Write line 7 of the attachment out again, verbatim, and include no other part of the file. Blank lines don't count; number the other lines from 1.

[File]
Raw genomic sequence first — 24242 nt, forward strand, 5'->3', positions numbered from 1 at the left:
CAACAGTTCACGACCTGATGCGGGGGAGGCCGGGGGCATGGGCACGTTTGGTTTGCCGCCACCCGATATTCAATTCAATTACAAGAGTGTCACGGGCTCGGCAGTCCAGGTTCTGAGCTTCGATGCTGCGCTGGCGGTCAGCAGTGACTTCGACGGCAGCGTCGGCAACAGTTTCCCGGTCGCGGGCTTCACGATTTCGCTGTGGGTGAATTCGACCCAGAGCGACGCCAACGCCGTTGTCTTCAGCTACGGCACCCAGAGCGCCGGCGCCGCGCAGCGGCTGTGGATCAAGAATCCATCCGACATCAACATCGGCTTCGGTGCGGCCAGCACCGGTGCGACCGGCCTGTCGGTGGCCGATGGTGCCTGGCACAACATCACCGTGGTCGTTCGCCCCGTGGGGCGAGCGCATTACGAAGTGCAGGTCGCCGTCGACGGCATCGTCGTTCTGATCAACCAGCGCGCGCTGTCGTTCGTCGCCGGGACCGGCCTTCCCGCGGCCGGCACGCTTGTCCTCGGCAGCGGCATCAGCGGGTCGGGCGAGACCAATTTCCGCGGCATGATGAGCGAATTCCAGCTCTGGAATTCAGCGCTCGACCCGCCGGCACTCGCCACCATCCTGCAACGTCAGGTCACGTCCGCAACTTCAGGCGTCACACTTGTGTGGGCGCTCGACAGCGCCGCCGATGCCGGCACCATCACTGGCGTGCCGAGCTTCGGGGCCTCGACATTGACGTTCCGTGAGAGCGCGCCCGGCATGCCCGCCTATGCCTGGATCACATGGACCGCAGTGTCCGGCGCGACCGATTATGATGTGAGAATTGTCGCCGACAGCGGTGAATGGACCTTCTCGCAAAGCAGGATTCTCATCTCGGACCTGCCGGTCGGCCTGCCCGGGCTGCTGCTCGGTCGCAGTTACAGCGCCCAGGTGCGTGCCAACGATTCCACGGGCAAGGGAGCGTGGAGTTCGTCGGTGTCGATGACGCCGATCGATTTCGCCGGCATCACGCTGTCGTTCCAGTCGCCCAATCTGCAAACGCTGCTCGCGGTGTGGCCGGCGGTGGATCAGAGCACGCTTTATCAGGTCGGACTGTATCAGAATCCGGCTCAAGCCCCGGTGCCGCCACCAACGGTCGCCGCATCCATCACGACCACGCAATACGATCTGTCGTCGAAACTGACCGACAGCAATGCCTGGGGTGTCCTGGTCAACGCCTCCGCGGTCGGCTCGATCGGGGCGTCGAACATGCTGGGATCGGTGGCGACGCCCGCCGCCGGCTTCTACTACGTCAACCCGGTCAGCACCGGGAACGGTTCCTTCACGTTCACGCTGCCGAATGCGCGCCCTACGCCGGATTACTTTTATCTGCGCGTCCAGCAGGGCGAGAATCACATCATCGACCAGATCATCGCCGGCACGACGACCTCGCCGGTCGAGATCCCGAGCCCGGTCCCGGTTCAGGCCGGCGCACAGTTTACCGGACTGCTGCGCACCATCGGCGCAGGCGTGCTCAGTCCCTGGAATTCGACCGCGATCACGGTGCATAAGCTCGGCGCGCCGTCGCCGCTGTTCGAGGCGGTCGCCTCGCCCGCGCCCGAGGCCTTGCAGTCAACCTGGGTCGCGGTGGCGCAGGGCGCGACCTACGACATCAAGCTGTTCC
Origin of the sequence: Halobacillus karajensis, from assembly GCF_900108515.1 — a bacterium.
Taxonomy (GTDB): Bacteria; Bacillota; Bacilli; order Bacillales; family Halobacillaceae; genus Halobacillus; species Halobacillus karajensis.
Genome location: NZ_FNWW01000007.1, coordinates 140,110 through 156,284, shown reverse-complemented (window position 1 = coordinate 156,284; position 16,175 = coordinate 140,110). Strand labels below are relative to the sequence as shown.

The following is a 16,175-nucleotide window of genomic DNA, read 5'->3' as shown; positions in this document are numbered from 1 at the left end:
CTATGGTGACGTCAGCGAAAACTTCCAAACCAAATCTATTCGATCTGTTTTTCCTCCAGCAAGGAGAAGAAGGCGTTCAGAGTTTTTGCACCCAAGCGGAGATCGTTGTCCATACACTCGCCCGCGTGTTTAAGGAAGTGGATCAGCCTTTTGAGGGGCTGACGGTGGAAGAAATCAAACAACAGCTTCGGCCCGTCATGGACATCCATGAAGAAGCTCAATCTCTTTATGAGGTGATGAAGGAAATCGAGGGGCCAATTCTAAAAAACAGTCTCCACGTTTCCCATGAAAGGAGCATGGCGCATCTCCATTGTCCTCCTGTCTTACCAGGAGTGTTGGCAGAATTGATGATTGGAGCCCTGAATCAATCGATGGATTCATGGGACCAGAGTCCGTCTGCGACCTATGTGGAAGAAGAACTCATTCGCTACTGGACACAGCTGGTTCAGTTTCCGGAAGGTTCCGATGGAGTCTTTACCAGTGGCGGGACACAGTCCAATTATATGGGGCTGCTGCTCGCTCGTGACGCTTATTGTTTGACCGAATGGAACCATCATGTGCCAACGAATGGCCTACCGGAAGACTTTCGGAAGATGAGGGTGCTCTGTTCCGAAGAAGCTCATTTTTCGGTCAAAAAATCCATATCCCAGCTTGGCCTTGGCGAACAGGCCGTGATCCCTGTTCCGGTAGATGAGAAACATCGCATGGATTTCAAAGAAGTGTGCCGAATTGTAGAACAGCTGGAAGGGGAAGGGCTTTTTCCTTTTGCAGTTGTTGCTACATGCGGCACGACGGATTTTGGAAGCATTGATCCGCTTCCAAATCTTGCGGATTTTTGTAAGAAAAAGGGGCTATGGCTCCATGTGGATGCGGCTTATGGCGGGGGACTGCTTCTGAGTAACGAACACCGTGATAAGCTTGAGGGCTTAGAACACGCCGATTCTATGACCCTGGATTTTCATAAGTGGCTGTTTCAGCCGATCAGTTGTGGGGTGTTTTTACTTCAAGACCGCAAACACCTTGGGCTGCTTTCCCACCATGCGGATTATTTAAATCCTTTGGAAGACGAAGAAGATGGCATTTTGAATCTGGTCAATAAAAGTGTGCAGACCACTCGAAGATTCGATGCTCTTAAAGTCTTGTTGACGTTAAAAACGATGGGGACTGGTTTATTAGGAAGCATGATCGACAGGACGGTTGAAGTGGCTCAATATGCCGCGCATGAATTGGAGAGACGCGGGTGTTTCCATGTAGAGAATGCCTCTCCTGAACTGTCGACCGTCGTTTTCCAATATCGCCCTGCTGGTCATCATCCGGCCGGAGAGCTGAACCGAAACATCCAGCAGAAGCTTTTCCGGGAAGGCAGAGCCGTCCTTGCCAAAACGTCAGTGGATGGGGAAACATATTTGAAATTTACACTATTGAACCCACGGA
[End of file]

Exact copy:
CTATGGTGACGTCAGCGAAAACTTCCAAACCAAATCTATTCGATCTGTTTTTCCTCCAGCAAGGAGAAGAAGGCGTTCAGAGTTTTTGCACCCAAGCGGAGATCGTTGTCCATACACTCGCCCGCGTGTTTAAGGAAGTGGATCAGCCTTTTGAGGGGCTGACGGTGGAAGAAATCAAACAACAGCTTCGGCCCGTCATGGACATCCATGAAGAAGCTCAATCTCTTTATGAGGTGATGAAGGAAATCGAGGGGCCAATTCTAAAAAACAGTCTCCACGTTTCCCATGAAAGGAGCATGGCGCATCTCCATTGTCCTCCTGTCTTACCAGGAGTGTTGGCAGAATTGATGATTGGAGCCCTGAATCAATCGATGGATTCATGGGACCAGAGTCCGTCTGCGACCTATGTGGAAGAAGAACTCATTCGCTACTGGACACAGCTGGTTCAGTTTCCGGAAGGTTCCGATGGAGTCTTTACCAGTGGCGGGACACAGTCCAATTATATGGGGCTGCTGCTCGCTCGTGACGCTTATTGTTTGACCGAATGGAACCATCATGTGCCAACGAATGGCCTACCGGAAGACTTTCGGAAGATGAGGGTGCTCTGTTCCGAAGAAGCTCATTTTTCGGTCAAAAAATCCATATCCCAGCTTGGCCTTGGCGAACAGGCCGTGATCCCTGTTCCGGTAGATGAGAAACATCGCATGGATTTCAAAGAAGTGTGCCGAATTGTAGAACAGCTGGAAGGGGAAGGGCTTTTTCCTTTTGCAGTTGTTGCTACATGCGGCACGACGGATTTTGGAAGCATTGATCCGCTTCCAAATCTTGCGGATTTTTGTAAGAAAAAGGGGCTATGGCTCCATGTGGATGCGGCTTATGGCGGGGGACTGCTTCTGAGTAACGAACACCGTGATAAGCTTGAGGGCTTAGAACACGCCGATTCTATGACCCTGGATTTTCATAAGTGGCTGTTTCAGCCGATCAGTTGTGGGGTGTTTTTACTTCAAGACCGCAAACACCTTGGGCTGCTTTCCCACCATGCGGATTATTTAAATCCTTTGGAAGACGAAGAAGATGGCATTTTGAATCTGGTCAATAAAAGTGTGCAGACCACTCGAAGATTCGATGCTCTTAAAGTCTTGTTGACGTTAAAAACGATGGGGACTGGTTTATTAGGAAGCATGATCGACAGGACGGTTGAAGTGGCTCAATATGCCGCGCATGAATTGGAGAGACGCGGGTGTTTCCATGTAGAGAATGCCTCTCCTGAACTGTCGACCGTCGTTTTCCAATATCGCCCTGCTGGTCATCATCCGGCCGGAGAGCTGAACCGAAACATCCAGCAGAAGCTTTTCCGGGAAGGCAGAGCCGTCCTTGCCAAAACGTCAGTGGATGGGGAAACATATTTGAAATTTACACTATTGAACCCACGGA